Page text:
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Trial a glimpse at private O.J.

Mon., Sept. 29, 2008

Tapes show aging, charismatic Simpson

When he’s not on trial, O.J. Simpson wakes up at 5 a.m. and is driving to a golf course in Miami by 6:30. He takes an afternoon nap and goes to bed early. In between, the football great is beset by requests.

Strangers want to take his picture. Fans want to buy him a drink. And, according to recordings played in his robbery-kidnapping trial, men who call themselves his friends try to cash in on his infamy.

The hours of recordings – made surreptitiously by a Simpson business partner on Sept. 13, 2007 – provide an unfiltered look at the Hall of Famer’s life since his 1995 acquittal in the killings of his ex-wife Nicole Brown Simpson and her friend Ronald Goldman. Though Simpson once juggled dating models and posing on Hollywood red carpets, the tapes portray an aging but still charismatic man, who draws crowds of adoring strangers in bars but counts few trustworthy friends.

In the recordings, he complains about one confidant who tried to persuade him to film a sex tape and to pose for the National Enquirer with a mound of cocaine. Another associate is heard hitting him up for autographs only to call him a killer as soon as he’s out of earshot.

“I know my friends,” Simpson says on one tape, just hours before he and five cohorts allegedly robbed a pair of memorabilia dealers.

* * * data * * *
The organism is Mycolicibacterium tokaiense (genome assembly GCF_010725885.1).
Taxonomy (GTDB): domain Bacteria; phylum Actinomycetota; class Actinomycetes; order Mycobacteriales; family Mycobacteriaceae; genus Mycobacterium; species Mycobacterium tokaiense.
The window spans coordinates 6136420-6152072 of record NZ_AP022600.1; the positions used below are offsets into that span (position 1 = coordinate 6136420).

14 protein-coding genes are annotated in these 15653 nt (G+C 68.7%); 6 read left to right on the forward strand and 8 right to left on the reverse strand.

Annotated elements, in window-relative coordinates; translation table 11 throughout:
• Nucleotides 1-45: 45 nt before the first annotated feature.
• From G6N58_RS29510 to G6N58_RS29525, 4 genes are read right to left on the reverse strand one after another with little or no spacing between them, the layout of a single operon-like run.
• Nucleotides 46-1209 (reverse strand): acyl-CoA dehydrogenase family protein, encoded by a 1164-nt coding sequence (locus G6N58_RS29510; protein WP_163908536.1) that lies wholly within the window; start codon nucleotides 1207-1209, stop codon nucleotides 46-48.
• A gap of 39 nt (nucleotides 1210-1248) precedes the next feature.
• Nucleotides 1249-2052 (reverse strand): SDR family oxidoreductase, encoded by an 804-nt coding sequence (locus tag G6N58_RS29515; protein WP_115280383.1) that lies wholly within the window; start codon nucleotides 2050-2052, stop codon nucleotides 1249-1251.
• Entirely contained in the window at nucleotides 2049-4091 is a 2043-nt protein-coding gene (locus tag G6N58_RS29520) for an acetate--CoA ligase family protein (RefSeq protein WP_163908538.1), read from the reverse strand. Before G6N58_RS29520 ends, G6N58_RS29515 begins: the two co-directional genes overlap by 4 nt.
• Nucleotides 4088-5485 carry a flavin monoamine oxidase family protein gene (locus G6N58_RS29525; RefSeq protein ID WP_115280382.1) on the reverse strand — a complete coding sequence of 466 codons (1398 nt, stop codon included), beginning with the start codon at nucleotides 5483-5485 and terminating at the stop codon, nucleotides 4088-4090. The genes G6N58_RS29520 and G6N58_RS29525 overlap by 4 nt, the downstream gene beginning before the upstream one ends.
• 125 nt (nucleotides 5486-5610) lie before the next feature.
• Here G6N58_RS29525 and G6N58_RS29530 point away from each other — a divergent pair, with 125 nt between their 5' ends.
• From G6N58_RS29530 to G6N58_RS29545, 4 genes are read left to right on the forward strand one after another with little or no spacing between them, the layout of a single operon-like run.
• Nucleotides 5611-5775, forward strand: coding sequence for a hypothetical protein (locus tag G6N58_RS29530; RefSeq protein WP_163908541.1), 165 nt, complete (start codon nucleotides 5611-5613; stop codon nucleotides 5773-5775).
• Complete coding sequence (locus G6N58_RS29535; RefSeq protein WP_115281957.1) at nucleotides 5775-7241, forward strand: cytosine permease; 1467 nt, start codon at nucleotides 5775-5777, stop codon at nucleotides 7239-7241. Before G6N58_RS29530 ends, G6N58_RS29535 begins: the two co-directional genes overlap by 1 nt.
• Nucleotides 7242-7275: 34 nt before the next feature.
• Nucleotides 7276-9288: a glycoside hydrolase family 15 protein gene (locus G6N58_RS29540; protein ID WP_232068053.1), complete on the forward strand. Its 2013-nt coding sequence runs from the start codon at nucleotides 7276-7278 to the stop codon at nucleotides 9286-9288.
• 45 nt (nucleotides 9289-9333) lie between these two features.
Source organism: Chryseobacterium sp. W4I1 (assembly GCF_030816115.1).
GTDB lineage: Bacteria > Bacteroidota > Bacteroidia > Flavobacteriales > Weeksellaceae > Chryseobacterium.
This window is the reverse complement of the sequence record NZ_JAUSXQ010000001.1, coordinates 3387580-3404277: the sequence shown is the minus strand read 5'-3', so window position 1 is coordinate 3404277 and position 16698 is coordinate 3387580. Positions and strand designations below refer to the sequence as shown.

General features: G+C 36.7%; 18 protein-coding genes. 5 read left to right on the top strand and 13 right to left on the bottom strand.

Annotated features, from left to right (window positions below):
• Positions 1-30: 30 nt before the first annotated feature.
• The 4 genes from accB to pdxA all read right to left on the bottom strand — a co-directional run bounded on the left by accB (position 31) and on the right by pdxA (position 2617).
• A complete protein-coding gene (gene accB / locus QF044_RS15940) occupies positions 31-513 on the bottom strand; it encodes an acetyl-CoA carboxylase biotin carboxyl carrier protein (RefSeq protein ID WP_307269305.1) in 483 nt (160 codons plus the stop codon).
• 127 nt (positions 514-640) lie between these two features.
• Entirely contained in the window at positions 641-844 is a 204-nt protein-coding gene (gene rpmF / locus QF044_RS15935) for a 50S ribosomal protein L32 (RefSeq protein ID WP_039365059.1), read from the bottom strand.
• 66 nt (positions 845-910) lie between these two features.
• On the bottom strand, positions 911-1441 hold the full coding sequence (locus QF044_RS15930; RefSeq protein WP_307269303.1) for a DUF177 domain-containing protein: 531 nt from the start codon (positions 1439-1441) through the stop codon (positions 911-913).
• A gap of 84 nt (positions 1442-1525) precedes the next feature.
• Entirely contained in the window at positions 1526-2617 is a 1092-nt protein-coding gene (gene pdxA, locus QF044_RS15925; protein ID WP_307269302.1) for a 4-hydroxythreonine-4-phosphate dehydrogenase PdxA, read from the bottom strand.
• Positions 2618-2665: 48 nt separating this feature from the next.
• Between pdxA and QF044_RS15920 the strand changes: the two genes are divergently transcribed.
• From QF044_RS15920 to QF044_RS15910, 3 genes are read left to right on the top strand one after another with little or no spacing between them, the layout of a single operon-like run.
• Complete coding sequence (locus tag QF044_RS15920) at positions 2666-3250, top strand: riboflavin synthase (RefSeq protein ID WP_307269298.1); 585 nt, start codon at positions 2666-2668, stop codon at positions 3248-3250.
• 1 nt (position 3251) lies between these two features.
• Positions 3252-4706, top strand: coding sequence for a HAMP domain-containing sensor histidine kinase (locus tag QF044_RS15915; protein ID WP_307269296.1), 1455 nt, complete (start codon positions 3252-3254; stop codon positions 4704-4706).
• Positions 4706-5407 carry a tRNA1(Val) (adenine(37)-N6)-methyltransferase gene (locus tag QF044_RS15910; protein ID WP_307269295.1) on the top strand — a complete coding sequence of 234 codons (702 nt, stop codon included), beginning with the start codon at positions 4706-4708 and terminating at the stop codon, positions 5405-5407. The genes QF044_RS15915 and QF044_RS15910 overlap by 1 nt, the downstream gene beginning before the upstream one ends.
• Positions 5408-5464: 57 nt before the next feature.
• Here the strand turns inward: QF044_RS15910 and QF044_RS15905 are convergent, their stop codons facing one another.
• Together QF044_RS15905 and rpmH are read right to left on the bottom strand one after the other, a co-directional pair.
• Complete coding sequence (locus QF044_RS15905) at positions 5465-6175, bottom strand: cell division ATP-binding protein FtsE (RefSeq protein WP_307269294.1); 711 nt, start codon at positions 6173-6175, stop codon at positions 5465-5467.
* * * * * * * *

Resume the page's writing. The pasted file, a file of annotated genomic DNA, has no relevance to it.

The prosecution’s witness list belies his assessment. All but one of the eight other men at the Palace Station Hotel & Casino confrontation are testifying against Simpson. Several said he was the scheme’s ringleader and that at least one associate was armed. The 61-year-old faces a dozen counts, including kidnapping, which carries a potential life sentence.

His private life is fraught with schemes and betrayals, according to the recordings, interviews and court testimony.

Consider Mike Gilbert, his former agent. Once the closest of friends – the Gilbert children knew Simpson as “Uncle O.J.” – the men collaborated on a number of business ventures, including a planned auction of the suit Simpson wore the day of his acquittal.

In 1997, after a civil jury found Simpson liable for the pair of murders, Gilbert helped Simpson hide his assets, associates say on the recordings.

But a decade ago, the men had a bitter falling out and no longer speak. Prosecutors say Simpson’s anger toward his old friend – he maintains Gilbert stole valuable mementos from him – led the NFL standout to mastermind the robbery.


 

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